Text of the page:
Four aspects of the 1978 policy statement are relevant to the proper disposition of this case. First, at most this letter simply adopts an exclusionary membership policy. But simply adopting such a policy has never been considered sufficient, by itself, to prevail on a right to associate claim. See infra, at 678–685.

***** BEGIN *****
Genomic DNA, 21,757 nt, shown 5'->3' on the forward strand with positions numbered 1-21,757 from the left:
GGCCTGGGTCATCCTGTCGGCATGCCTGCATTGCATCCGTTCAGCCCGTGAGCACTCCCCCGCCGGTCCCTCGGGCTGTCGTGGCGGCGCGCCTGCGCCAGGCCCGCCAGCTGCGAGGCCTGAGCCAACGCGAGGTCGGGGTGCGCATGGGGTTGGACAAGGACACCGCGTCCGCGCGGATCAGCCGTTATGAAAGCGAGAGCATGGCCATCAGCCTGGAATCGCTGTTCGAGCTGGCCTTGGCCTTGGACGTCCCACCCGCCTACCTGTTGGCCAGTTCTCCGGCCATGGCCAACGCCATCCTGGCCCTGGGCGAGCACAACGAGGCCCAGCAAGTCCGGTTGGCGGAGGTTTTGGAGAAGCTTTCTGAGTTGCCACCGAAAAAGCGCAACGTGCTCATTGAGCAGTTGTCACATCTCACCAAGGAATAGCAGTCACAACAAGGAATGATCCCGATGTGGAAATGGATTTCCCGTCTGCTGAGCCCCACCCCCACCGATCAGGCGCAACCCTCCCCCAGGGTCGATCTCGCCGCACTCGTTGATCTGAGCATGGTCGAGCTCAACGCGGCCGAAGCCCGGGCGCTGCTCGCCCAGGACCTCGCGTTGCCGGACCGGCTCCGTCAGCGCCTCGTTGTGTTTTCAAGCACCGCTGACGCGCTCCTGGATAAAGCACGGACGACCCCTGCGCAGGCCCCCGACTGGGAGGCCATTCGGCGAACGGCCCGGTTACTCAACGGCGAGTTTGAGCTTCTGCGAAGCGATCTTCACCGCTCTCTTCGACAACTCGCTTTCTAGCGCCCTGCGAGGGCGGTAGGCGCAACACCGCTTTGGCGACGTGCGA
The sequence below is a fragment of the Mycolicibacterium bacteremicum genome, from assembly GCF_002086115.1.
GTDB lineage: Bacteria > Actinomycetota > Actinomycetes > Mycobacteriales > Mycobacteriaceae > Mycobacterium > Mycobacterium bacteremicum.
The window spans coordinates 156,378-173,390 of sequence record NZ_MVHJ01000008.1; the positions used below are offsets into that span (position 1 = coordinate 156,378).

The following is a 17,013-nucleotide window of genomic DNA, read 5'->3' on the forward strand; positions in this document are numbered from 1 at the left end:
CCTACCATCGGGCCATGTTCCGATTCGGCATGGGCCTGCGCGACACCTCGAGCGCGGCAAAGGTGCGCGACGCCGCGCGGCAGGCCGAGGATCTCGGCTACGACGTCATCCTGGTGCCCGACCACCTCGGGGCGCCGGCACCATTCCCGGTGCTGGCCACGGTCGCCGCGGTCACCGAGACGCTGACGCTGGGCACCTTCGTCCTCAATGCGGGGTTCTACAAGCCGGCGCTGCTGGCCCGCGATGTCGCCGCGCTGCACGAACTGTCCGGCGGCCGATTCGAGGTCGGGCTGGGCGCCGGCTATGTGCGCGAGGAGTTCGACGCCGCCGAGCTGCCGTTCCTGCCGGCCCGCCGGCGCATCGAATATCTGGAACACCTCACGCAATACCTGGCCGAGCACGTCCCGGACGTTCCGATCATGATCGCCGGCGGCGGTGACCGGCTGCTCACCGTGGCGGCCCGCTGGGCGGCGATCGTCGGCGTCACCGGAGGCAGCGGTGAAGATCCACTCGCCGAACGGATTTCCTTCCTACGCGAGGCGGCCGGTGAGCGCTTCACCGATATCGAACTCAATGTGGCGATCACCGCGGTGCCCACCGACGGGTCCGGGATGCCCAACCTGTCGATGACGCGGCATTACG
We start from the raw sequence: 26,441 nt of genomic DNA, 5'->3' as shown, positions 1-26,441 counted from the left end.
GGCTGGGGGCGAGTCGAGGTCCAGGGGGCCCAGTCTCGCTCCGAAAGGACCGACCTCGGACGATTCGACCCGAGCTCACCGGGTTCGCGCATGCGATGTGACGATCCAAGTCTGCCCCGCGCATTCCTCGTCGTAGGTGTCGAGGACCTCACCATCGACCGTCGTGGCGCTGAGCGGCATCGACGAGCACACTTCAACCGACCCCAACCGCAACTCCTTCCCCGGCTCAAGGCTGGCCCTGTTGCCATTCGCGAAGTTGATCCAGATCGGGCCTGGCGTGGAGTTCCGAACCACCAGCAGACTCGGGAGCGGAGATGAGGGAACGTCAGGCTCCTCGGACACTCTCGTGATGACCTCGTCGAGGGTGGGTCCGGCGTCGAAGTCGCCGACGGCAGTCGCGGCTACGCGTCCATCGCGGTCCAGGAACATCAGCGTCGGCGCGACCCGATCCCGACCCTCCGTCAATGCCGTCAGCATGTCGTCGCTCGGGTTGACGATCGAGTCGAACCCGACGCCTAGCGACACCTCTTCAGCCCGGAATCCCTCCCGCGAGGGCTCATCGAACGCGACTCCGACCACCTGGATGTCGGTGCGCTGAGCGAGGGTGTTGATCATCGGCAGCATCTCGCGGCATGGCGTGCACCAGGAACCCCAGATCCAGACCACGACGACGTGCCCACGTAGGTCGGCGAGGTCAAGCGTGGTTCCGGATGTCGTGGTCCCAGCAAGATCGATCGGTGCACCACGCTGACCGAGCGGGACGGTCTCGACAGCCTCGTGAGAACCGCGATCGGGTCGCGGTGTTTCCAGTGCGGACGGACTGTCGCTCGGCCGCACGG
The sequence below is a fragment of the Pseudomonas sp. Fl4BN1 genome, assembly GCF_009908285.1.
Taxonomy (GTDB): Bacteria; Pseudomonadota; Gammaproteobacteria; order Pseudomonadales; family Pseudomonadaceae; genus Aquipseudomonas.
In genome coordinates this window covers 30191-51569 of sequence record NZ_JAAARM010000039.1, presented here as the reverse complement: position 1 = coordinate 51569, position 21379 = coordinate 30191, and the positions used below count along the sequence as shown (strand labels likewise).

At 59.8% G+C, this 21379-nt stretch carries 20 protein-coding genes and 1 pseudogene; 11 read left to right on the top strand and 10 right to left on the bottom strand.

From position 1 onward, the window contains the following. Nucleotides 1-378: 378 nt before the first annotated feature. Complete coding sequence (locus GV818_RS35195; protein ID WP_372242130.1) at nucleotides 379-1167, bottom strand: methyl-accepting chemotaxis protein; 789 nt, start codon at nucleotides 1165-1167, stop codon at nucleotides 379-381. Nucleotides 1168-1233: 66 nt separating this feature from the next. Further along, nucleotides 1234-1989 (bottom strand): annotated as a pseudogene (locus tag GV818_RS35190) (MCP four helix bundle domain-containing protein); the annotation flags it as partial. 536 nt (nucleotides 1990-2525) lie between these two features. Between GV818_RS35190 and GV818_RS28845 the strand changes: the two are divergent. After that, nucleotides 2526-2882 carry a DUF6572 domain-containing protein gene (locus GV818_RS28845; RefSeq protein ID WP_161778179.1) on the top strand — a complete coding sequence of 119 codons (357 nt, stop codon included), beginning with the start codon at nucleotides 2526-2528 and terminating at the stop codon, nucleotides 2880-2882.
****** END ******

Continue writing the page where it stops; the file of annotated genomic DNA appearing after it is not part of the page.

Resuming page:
Second, the 1978 policy was never publicly expressed—unlike, for example, the Scout's duty to be "obedient." It was an internal memorandum, never circulated beyond the few members of BSA's Executive Committee. It remained, in effect, a secret Boy Scouts policy. Far from claiming any intent to express an idea that would be burdened by the presence of homosexuals, BSA's public posture—to the world and to the Scouts themselves—remained what it had always been: one of tolerance, welcoming all classes of boys and young men. In this respect, BSA's claim is even weaker than those we have rejected in the past. See ibid.